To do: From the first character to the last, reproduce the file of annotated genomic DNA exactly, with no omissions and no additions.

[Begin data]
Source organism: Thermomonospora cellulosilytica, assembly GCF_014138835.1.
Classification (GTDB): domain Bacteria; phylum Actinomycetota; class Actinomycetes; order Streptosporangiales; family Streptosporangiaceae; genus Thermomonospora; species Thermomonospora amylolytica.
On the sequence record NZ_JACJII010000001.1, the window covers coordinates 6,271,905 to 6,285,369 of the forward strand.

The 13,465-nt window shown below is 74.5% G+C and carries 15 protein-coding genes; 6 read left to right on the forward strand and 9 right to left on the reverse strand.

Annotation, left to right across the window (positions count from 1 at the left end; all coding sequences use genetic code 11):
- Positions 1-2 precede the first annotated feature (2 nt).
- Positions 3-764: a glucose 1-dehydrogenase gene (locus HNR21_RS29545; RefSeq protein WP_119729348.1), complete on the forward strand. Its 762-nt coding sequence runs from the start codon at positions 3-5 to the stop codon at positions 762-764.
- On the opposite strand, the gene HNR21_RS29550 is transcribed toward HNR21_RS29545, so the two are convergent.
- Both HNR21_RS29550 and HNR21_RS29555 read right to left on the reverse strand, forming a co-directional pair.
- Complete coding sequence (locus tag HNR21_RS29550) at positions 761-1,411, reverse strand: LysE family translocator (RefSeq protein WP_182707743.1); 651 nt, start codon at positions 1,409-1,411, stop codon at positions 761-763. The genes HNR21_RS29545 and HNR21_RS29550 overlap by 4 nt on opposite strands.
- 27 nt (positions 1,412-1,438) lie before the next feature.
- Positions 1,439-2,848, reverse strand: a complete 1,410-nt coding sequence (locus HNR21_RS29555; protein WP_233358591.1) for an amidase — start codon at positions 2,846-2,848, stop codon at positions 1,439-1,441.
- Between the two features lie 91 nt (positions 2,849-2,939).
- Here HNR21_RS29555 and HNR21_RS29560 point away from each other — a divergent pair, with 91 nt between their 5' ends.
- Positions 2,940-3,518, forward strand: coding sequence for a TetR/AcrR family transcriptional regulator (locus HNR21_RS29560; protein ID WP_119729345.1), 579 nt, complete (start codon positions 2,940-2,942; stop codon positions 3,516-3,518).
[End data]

Source organism: Thermomonospora cellulosilytica, assembly GCF_014138835.1.
Classification (GTDB): domain Bacteria; phylum Actinomycetota; class Actinomycetes; order Streptosporangiales; family Streptosporangiaceae; genus Thermomonospora; species Thermomonospora amylolytica.
On the sequence record NZ_JACJII010000001.1, the window covers coordinates 6,271,905 to 6,285,369 of the forward strand.

The 13,465-nt window shown below is 74.5% G+C and carries 15 protein-coding genes; 6 read left to right on the forward strand and 9 right to left on the reverse strand.

Annotation, left to right across the window (positions count from 1 at the left end; all coding sequences use genetic code 11):
- Positions 1-2 precede the first annotated feature (2 nt).
- Positions 3-764: a glucose 1-dehydrogenase gene (locus HNR21_RS29545; RefSeq protein WP_119729348.1), complete on the forward strand. Its 762-nt coding sequence runs from the start codon at positions 3-5 to the stop codon at positions 762-764.
- On the opposite strand, the gene HNR21_RS29550 is transcribed toward HNR21_RS29545, so the two are convergent.
- Both HNR21_RS29550 and HNR21_RS29555 read right to left on the reverse strand, forming a co-directional pair.
- Complete coding sequence (locus tag HNR21_RS29550) at positions 761-1,411, reverse strand: LysE family translocator (RefSeq protein WP_182707743.1); 651 nt, start codon at positions 1,409-1,411, stop codon at positions 761-763. The genes HNR21_RS29545 and HNR21_RS29550 overlap by 4 nt on opposite strands.
- 27 nt (positions 1,412-1,438) lie before the next feature.
- Positions 1,439-2,848, reverse strand: a complete 1,410-nt coding sequence (locus HNR21_RS29555; protein WP_233358591.1) for an amidase — start codon at positions 2,846-2,848, stop codon at positions 1,439-1,441.
- Between the two features lie 91 nt (positions 2,849-2,939).
- Here HNR21_RS29555 and HNR21_RS29560 point away from each other — a divergent pair, with 91 nt between their 5' ends.
- Positions 2,940-3,518, forward strand: coding sequence for a TetR/AcrR family transcriptional regulator (locus HNR21_RS29560; protein ID WP_119729345.1), 579 nt, complete (start codon positions 2,940-2,942; stop codon positions 3,516-3,518).